2. Composition and action mechanisms: how does SDF work in a carious lesion?

SDF (AgF[NH3]2) is a colorless solution with alkaline pH (pH 8–10). Its main components are silver, fluoride and ammonia. Basically, the silver is an antimicrobial agent, the ammonia stabilizes the solution, while the fluoride aids remineralization [16]. Nevertheless, the action mechanisms of SDF is much more complex as it will be shown hereinafter.

The most common concentration is 38%, which represents 44.800 ppm of fluoride and 255.000 ppm of silver [17]. These two elements, in such a high concentration, will have a synergistic activity, with a bactericidal action on cariogenic microorganisms, promotion of mineralization, inhibition of demineralization of tooth hard tissues, and decrease of the destruction of the organic portion of the dentin [18]. Other concentrations of SDF (10, 12, 30%) are available in Brazil from different manufacturers. Table 1 shows the commercially available brands of SDF.

Table 1.

SDF products available in different countries.

When SDF is applied to the tooth, the following reaction occurs:


The main action of fluoride is related to the remineralization of the dental hard tissues. After SDF application on a carious lesion, two compounds are formed: calcium fluoride and fluorhydroxyapatite. Calcium fluoride is loosely bound to the teeth and it can be considered a reservoir of fluoride that will be released if a pH drop occurs; therefore, there will be available fluoride during the DES-RE process. Silver phosphate can also act as a reservoir of phosphate ions for the next caries challenge [19].

The fluorhydroxyapatite is formed when fluoride is incorporated into the hydroxyapatite crystals; it helps remineralization and makes the tooth more resistant to further demineralization [18, 20]. Also, high concentration of fluorides can inhibit the formation of biofilm, since fluoride can influence the carbohydrate metabolism and the sugar uptake of the microorganisms [8]. The silver ions (Ag+) exert a great antimicrobial effect, killing or interfering in the microorganisms’ metabolic processes [8]. There are different mechanisms involved in this effect. Silver ions can bind to the cell-wall structure and inhibit the mobility of the bacteria or promote the rupture of the membranes. They also can form organometallic complexes inside the bacterial cell, liberating silver ions that will interact with the DNA of the microorganisms, resulting in inactivation of bacterial DNA/RNA or mutation of the DNA, leading to the death of the bacteria [20].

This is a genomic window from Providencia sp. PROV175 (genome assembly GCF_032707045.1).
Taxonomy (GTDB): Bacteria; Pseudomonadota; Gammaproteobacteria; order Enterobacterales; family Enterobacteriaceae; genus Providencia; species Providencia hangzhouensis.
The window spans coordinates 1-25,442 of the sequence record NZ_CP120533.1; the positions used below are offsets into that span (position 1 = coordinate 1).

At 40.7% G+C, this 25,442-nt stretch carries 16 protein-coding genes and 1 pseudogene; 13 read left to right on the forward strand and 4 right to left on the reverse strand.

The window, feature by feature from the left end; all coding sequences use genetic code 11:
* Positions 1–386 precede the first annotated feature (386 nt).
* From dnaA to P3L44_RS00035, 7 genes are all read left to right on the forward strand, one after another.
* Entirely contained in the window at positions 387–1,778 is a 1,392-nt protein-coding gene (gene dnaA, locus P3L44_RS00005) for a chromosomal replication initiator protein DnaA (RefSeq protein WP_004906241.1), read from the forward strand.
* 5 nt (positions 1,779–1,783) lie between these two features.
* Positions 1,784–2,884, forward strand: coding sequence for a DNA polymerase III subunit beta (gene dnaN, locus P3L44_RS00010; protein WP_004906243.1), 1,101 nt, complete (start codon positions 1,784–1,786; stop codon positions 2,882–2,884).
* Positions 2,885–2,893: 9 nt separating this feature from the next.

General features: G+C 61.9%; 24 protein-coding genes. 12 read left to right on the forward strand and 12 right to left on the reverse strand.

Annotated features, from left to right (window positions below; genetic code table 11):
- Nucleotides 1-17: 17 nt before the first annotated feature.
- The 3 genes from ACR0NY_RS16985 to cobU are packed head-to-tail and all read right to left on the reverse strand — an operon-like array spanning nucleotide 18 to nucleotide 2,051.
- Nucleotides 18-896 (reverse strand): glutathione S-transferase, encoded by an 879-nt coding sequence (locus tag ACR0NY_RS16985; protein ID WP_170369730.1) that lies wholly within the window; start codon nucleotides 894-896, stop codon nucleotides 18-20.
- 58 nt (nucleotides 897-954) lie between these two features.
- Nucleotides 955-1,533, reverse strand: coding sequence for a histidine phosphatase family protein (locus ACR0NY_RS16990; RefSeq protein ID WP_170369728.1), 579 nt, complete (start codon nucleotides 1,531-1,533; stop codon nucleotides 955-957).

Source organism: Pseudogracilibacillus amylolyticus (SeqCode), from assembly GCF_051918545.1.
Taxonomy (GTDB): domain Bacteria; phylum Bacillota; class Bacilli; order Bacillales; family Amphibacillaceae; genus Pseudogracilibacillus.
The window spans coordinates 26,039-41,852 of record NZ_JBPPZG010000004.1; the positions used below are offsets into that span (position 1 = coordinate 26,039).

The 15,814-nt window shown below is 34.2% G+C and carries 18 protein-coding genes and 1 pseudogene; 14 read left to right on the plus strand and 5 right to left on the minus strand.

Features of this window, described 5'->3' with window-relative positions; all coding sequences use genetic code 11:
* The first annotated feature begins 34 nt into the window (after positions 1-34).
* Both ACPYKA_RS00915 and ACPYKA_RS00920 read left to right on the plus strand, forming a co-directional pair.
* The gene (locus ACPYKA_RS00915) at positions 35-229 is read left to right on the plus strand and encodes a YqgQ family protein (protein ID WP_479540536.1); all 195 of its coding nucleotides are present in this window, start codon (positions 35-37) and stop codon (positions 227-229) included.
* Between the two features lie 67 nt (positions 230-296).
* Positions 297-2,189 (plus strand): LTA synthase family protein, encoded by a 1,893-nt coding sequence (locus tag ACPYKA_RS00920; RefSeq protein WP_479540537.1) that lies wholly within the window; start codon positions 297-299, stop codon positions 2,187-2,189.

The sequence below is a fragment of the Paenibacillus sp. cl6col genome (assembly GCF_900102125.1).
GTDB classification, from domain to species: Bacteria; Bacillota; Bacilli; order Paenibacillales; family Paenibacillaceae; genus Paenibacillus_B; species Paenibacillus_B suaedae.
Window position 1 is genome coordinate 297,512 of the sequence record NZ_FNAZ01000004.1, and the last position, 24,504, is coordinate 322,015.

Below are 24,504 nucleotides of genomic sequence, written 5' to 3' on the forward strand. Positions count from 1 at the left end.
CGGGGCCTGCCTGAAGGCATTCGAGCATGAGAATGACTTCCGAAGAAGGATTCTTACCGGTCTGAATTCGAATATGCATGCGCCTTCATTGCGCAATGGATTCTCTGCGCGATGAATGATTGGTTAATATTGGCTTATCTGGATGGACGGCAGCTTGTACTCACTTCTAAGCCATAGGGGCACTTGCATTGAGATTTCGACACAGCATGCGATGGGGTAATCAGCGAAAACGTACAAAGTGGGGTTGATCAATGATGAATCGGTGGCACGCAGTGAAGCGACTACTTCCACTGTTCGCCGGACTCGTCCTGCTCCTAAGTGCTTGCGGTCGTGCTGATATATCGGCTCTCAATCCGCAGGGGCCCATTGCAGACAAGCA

However, the progression of a carious lesion evolves not only the demineralization of the enamel and dentin as a result of bacterial acids, but also the destruction of the organic content of the dentin, composed mainly by type I collagen (around 90%). The loss of dentin minerals exposes the organic matrix, which is degraded by bacterial and host-derived enzymes [21]. Maintenance of the collagen fibrils is important because it acts as a scaffold for the deposition of mineral crystals [22] and might inhibit the diffusion of calcium and phosphate for further demineralization. Therefore, it is very important for the arrestment of a carious lesion that SDF can also exert inhibitory effects on the degradation of dentin collagen fibrils by inactivating the endogenous metalloproteinases and cathepsins [23].

For descriptive purposes only, the action of each SDF compound was presented apart. Notwithstanding, the effectiveness of SDF is a result of the combination of fluoride and silver ions and they occur simultaneously (Figure 1).

Figure 1.

Silver diamine fluoride action mechanisms [8, 20, 23, 24].


3. Why use SDF? Indications, advantages, and disadvantages

SDF is an effective, safe, and equitable product [25]. It offers the clinician the possibility of avoiding invasive treatments and the use of dental local anesthesia and dental drills, which triggers for dental fear and anxiety. In young patients with behavioral problems that cannot be manageable in a normal clinical setting, the option for an SDF treatment may avoid sedation and general anesthesia and the risks associated with them.